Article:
What is your favorite word?


    What is your least favorite word?

    Awesome because what will you say when you look at the Grand Canyon what word would you use.

    Who is your favorite musician?

    Colin Hay (men at work), Drew Nelson.

    How much formal education have you received? Related to your craft.

    BFA  in ceramics, plus a minor in painting.

    Thank you, Stephen, for taking the time to answer our questions.  We appreciate it.

    Stephen Kostyshyn's ceramic baskets
    Kostyshyn’s forms are one of a kind. I have not seen anything like his artwork. Stop into the gallery or get ahold of us to send you pictures of our current inventory. We can ship one to you.
  • Finding Meaning in the Every Day

    With all of the talking heads out there telling us what we should think, what do you really think? Are you watching the news? How does this relate to your every day life and handmade?

    Cyndi at a C2C Gallery event for designers

    I don’t know about you but I am struggling. Struggling with the world around me. I am fortunate and I am very grateful for it. Life in Grand Haven, Michigan is relatively safe; filled with friendly people; just trying to raise their families; and live their lives to the best of their abilities.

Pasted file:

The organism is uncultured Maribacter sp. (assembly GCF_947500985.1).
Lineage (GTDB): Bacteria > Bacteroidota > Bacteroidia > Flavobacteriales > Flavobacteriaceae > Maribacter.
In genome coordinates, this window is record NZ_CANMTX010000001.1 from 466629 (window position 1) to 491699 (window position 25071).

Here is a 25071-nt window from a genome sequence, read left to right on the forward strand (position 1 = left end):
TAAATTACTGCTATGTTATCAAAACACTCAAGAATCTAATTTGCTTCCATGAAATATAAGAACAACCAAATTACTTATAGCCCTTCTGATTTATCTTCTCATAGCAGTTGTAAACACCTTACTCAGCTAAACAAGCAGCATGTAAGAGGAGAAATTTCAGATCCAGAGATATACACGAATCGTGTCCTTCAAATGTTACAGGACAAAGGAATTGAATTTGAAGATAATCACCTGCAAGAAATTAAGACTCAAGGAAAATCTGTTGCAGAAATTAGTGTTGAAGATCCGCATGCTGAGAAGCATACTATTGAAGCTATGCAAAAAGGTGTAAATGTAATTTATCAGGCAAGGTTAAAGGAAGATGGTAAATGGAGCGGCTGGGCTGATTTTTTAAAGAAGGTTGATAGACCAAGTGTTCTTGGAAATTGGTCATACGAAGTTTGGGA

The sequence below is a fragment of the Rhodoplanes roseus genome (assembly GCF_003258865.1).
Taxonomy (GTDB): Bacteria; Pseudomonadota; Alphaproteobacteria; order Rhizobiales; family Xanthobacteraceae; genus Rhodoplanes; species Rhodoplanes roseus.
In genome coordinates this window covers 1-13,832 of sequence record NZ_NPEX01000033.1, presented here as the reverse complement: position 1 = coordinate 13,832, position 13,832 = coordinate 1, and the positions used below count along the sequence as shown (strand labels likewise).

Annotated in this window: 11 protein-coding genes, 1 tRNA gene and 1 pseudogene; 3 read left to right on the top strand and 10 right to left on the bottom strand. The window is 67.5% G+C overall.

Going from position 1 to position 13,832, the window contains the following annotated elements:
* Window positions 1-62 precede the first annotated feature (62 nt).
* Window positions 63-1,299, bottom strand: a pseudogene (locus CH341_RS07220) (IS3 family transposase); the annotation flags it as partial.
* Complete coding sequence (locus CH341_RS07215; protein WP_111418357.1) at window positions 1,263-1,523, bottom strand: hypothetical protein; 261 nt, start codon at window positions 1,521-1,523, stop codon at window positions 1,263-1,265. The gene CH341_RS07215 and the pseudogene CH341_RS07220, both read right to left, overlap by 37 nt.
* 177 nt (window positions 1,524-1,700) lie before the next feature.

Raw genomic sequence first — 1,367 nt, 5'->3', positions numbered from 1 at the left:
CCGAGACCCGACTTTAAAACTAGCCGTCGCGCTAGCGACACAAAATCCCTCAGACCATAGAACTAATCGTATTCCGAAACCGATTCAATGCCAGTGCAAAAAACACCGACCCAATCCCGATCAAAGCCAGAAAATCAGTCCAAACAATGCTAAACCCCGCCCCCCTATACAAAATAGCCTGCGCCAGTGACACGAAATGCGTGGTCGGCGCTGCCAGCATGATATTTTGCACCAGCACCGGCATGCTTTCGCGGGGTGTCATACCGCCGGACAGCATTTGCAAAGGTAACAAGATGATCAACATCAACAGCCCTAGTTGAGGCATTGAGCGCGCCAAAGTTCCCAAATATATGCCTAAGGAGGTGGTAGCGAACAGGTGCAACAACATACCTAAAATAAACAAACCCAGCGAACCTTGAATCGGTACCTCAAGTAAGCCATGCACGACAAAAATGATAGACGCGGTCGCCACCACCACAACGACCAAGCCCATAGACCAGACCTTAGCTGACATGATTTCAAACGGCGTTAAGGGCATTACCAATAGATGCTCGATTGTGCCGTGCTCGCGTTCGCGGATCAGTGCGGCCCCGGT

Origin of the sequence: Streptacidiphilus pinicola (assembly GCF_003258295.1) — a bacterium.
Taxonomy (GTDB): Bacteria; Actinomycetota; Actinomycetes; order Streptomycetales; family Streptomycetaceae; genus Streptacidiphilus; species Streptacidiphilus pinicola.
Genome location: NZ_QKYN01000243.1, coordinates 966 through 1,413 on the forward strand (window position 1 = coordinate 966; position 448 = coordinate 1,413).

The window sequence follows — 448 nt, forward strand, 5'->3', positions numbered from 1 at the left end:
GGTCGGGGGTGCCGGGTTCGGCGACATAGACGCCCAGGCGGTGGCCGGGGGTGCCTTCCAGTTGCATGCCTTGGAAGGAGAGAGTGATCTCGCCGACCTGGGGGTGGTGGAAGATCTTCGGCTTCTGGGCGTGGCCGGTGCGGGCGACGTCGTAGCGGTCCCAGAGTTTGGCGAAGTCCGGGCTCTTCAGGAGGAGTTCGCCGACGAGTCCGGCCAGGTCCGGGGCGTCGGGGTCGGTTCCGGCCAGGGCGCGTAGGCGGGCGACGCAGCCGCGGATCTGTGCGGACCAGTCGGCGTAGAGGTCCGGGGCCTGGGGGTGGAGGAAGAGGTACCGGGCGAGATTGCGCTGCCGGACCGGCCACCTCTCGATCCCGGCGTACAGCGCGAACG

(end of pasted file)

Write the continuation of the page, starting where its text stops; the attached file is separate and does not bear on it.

Sunset at Grand Haven State Park

    When you purchase a piece of art – handmade bowls, pitchers, vases, paintings, jewelry and more, you are helping an artist and his/her family live in a manner that is important to them. They have spent countless hours and years working to learn their craft to the best of their ability. Most of our artists live quiet lives, usually working 50 plus hours a week in their private studios, making functional and non-functional artwork.

    Raku wall hanging by Tonya Rund. Ceramic and Basket vessel by Stephen Kostyshyn

    You get to see the finished piece. It may have been re-made several times before arriving at C2C Gallery. So, how do you find meaning in the every day? I think by connecting with people. Looking them in the eyes. Smiling genuinely at them. I also believe sharing handmade, unique, items with those special people in your life says to them “You matter to me.”

  • A Fun Project – New Art for the GH Community Foundation